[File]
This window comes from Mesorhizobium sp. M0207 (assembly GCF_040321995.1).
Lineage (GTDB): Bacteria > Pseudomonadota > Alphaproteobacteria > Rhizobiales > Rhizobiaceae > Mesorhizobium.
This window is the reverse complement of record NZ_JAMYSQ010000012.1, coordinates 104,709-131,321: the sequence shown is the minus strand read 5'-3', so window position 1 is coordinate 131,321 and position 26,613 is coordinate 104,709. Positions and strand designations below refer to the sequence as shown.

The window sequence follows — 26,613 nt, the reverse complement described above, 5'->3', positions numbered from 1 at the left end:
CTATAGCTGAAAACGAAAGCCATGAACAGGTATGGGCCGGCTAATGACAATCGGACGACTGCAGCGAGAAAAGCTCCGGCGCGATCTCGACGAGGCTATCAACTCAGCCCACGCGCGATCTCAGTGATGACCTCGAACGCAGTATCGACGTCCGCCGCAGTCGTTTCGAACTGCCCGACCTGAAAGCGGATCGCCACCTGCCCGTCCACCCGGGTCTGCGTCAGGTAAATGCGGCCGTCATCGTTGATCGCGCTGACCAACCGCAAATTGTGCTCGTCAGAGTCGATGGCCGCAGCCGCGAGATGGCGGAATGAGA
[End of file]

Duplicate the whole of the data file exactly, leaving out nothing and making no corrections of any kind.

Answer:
This window comes from Mesorhizobium sp. M0207 (assembly GCF_040321995.1).
Lineage (GTDB): Bacteria > Pseudomonadota > Alphaproteobacteria > Rhizobiales > Rhizobiaceae > Mesorhizobium.
This window is the reverse complement of record NZ_JAMYSQ010000012.1, coordinates 104,709-131,321: the sequence shown is the minus strand read 5'-3', so window position 1 is coordinate 131,321 and position 26,613 is coordinate 104,709. Positions and strand designations below refer to the sequence as shown.

The window sequence follows — 26,613 nt, the reverse complement described above, 5'->3', positions numbered from 1 at the left end:
CTATAGCTGAAAACGAAAGCCATGAACAGGTATGGGCCGGCTAATGACAATCGGACGACTGCAGCGAGAAAAGCTCCGGCGCGATCTCGACGAGGCTATCAACTCAGCCCACGCGCGATCTCAGTGATGACCTCGAACGCAGTATCGACGTCCGCCGCAGTCGTTTCGAACTGCCCGACCTGAAAGCGGATCGCCACCTGCCCGTCCACCCGGGTCTGCGTCAGGTAAATGCGGCCGTCATCGTTGATCGCGCTGACCAACCGCAAATTGTGCTCGTCAGAGTCGATGGCCGCAGCCGCGAGATGGCGGAATGAGA